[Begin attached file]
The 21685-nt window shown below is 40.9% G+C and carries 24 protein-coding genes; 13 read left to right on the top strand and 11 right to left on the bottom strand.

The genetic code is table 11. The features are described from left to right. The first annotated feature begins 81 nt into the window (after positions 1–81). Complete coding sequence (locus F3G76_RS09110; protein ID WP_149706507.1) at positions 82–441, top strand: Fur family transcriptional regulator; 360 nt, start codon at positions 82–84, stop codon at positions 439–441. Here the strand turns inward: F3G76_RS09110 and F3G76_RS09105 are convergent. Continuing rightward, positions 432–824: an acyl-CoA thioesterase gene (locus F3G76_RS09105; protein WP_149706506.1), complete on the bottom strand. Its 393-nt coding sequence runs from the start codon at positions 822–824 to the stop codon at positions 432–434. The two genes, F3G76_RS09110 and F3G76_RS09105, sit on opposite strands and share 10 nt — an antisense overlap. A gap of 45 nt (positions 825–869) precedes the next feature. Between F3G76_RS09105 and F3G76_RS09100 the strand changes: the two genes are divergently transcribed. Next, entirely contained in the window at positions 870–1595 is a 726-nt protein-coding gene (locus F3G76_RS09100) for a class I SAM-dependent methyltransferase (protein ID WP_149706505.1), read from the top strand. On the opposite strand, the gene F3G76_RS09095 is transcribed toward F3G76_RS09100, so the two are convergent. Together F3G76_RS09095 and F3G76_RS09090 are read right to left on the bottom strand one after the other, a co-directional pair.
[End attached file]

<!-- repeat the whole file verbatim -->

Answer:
The 21685-nt window shown below is 40.9% G+C and carries 24 protein-coding genes; 13 read left to right on the top strand and 11 right to left on the bottom strand.

The genetic code is table 11. The features are described from left to right. The first annotated feature begins 81 nt into the window (after positions 1–81). Complete coding sequence (locus F3G76_RS09110; protein ID WP_149706507.1) at positions 82–441, top strand: Fur family transcriptional regulator; 360 nt, start codon at positions 82–84, stop codon at positions 439–441. Here the strand turns inward: F3G76_RS09110 and F3G76_RS09105 are convergent. Continuing rightward, positions 432–824: an acyl-CoA thioesterase gene (locus F3G76_RS09105; protein WP_149706506.1), complete on the bottom strand. Its 393-nt coding sequence runs from the start codon at positions 822–824 to the stop codon at positions 432–434. The two genes, F3G76_RS09110 and F3G76_RS09105, sit on opposite strands and share 10 nt — an antisense overlap. A gap of 45 nt (positions 825–869) precedes the next feature. Between F3G76_RS09105 and F3G76_RS09100 the strand changes: the two genes are divergently transcribed. Next, entirely contained in the window at positions 870–1595 is a 726-nt protein-coding gene (locus F3G76_RS09100) for a class I SAM-dependent methyltransferase (protein ID WP_149706505.1), read from the top strand. On the opposite strand, the gene F3G76_RS09095 is transcribed toward F3G76_RS09100, so the two are convergent. Together F3G76_RS09095 and F3G76_RS09090 are read right to left on the bottom strand one after the other, a co-directional pair.